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8

NCCN Guidelines for Patients

®

:

Waldenström’s Macroglobulinemia, Version 1.2017

1

Waldenström’s macroglobulinemia

The lymphatic system

Part 1 talks about Waldenström’s

macroglobulinemia (WM), which is a type

of non-Hodgkin’s lymphoma. It is a rare

type of lymphoma. Lymphoma is a type

of cancer that starts in the cells of the

immune system. It can start anywhere in

the body. It is helpful to learn about the

lymphatic system and what can be done

to treat cancer that starts here.

The lymphatic system

The lymphatic system is a part of your immune

system. Your immune system defends the body

against infection and disease. An infection is caused

by germs like bacteria, viruses, or fungi that enter the

body and grow out of control. Disease is a medical

condition like cancer. Cancer can also grow and

spread in your body (metastasize).

The lymphatic system can be found throughout your

body. It is made up of lymph, lymph vessels, and

lymphatic tissue:

†

†

Lymph

is clear fluid that contains disease-

fighting white blood cells.

†

†

Lymph vessels

are tube-shaped ducts that

carry lymph throughout the body.

†

†

Lymphatic tissue:

Lymph nodes are groups of small round

structures throughout the body.

The spleen is an organ that is to the left of

the stomach, tucked under the rib cage.

The thymus is a gland of the immune

system that is located behind the top of the

breastbone.

Bone marrow is soft, sponge-like tissue

found in the center of most bones, where

blood cells are formed.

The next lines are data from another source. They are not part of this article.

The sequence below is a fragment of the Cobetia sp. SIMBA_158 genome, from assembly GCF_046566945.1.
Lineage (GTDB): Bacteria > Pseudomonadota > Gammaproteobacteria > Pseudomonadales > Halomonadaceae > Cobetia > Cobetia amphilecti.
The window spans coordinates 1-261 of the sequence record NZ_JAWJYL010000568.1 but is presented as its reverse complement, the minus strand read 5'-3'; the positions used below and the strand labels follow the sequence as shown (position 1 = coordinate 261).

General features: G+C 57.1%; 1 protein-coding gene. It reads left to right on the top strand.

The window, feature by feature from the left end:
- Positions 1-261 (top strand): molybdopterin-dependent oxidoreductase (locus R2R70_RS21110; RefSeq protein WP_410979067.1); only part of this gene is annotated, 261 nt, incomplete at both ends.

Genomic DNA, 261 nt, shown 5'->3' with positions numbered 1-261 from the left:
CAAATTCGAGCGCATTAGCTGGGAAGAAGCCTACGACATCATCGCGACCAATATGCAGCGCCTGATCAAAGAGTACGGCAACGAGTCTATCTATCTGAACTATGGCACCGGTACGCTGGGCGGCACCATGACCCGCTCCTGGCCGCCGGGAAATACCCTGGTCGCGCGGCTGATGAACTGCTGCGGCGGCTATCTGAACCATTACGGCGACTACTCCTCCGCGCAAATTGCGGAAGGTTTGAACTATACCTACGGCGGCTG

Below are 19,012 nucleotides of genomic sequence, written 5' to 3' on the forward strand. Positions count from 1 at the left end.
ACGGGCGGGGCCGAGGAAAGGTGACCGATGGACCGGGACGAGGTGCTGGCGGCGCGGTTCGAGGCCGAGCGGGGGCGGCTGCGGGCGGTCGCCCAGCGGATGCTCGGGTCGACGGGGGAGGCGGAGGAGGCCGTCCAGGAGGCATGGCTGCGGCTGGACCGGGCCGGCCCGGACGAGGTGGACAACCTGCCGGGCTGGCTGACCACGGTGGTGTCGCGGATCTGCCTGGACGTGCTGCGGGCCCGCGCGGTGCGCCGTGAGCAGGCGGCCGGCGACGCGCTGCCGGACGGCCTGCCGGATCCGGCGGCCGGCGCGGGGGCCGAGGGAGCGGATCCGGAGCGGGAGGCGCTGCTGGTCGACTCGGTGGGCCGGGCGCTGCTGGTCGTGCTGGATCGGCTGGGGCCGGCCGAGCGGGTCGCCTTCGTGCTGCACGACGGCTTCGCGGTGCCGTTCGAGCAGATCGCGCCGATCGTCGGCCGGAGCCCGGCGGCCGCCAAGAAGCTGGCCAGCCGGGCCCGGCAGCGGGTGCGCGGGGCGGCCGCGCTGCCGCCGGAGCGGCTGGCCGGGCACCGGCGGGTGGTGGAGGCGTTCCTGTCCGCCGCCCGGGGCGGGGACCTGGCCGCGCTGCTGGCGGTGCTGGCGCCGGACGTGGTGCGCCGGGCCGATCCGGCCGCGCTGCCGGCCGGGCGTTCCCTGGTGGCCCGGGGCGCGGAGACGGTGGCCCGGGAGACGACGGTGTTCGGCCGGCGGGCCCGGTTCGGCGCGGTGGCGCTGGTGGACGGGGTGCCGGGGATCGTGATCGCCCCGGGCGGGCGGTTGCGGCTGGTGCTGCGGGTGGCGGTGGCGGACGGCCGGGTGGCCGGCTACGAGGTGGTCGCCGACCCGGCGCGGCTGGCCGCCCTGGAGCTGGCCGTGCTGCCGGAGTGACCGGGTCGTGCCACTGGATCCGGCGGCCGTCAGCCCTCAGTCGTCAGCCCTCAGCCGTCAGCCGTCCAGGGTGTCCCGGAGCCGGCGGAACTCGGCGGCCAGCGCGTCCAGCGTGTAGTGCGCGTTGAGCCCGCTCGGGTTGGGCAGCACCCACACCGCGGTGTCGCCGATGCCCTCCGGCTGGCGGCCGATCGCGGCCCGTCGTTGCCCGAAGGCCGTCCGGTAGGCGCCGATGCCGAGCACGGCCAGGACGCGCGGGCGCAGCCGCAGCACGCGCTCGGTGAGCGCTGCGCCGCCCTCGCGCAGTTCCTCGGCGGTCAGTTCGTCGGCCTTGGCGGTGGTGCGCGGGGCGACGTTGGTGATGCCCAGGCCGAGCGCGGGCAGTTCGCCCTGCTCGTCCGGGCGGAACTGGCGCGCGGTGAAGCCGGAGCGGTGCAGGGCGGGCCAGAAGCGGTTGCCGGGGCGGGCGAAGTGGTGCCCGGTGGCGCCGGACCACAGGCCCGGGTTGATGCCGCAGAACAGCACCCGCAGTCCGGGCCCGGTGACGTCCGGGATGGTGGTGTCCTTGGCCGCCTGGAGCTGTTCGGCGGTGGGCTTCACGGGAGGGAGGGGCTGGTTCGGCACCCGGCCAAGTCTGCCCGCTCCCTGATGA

Other sites of lymphatic tissue are in the

system that breaks down food (digestive

system) and in the breathing system

(respiratory system).

Lymph

Fluids and plasma leak out of your blood vessels and

move around the tissues in your body. Cells release

waste and other products into this tissue fluid as well.

When tissue fluid increases, it drains into vessels.

Some of the tissue fluid drains back into blood

vessels. The rest of it drains into lymph vessels.

The fluid inside the lymph vessels is called lymph.

The lymph fluid contains white blood cells that

fight disease. It also contains plasma, which is the

yellowish liquid part of blood that carries blood cells.

Lymph travels in lymph vessels, through the lymph

nodes to the neck area, to the heart, and back to the

bloodstream.

As lymph travels, it is filtered by your lymph nodes.

Lymph nodes are a small group of disease-fighting

cells. These disease fighting cells make up masses

of lymphoid tissue, which form lymph nodes. Lymph

nodes are near the lymph vessels throughout your

body. The lymph nodes can be found in the middle

of your chest, neck, armpit, groin, pelvis, and along

your gut.